Cold Remedies Debunked: What Actually Works, What Doesn't, and What Makes No Difference

 If you’re battling a cold, it’s imperative that you get the rest you need, avoid alcohol and smoking, and try not to overdo it on caffeinated drinks 
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Experts universally agree that there is no cure for the common cold. Yet, everyone seems to swear by a favorite remedy or two when the sniffles strike. From chicken soup to vitamin C, do these remedies even work? Explore which ones are mere myths and which remedies actually make a difference according to science.

Cold Remedies That Work

Studies suggest that the common cold virus came from birds around 200 years ago.1 Cold remedies that make life easier when sick have probably been circulating for just as long. But while some remedies merely mask symptoms, there are only a few that actually help to shorten the duration of illness and help your body heal more efficiently. When it comes to cold remedies that actually work, experts stand by the following:   
  • Stay hydrated: Water, tea, or even broth will help you stay hydrated, which is crucial for helping you recover. Staying hydrated helps to loosen up mucus and prevent dehydration if your cold is accompanied with night sweats or a low-grade fever. Some studies suggest that hot liquids are superior to cold liquids in treating upper respiratory tract infections, making a strong case for the long-touted chicken soup remedy.2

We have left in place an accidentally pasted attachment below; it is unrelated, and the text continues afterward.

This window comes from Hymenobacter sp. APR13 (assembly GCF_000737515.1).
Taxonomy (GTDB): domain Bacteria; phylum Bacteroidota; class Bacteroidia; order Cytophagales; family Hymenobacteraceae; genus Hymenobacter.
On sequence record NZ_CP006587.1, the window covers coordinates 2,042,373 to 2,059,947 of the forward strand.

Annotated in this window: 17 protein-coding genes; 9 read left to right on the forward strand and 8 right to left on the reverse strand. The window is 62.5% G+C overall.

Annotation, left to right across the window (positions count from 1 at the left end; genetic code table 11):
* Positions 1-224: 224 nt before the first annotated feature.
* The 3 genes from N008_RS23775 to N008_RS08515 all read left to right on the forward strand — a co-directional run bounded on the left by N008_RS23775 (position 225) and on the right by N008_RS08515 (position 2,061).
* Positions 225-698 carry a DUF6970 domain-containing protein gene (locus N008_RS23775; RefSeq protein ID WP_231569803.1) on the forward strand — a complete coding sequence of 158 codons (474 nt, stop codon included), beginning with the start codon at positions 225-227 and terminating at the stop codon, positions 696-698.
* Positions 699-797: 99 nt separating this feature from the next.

• Brillia Health products: Brillia Health’s Cold-Flu Recovery is a homeopathic, non-prescription medication that uses targeted antibodies to increase your body’s immune response, reduce fluid buildup in the lungs, and shorten the duration of your illness with multi-symptom relief. This is achieved without harsh, synthetic chemicals like those found in common OTC medications and without harmful side effects. Targeting symptoms at their source, Brillia Health products are clinically proven to shorten the duration of your cold, flu, or cough, helping your body recover naturally with breakthrough science comparable to prescription medications. If you are also suffering from a wet or dry cough, Brillia Health’s Cough Control helps to calm the cough reflex while reducing the stress that coughing inflicts on the body.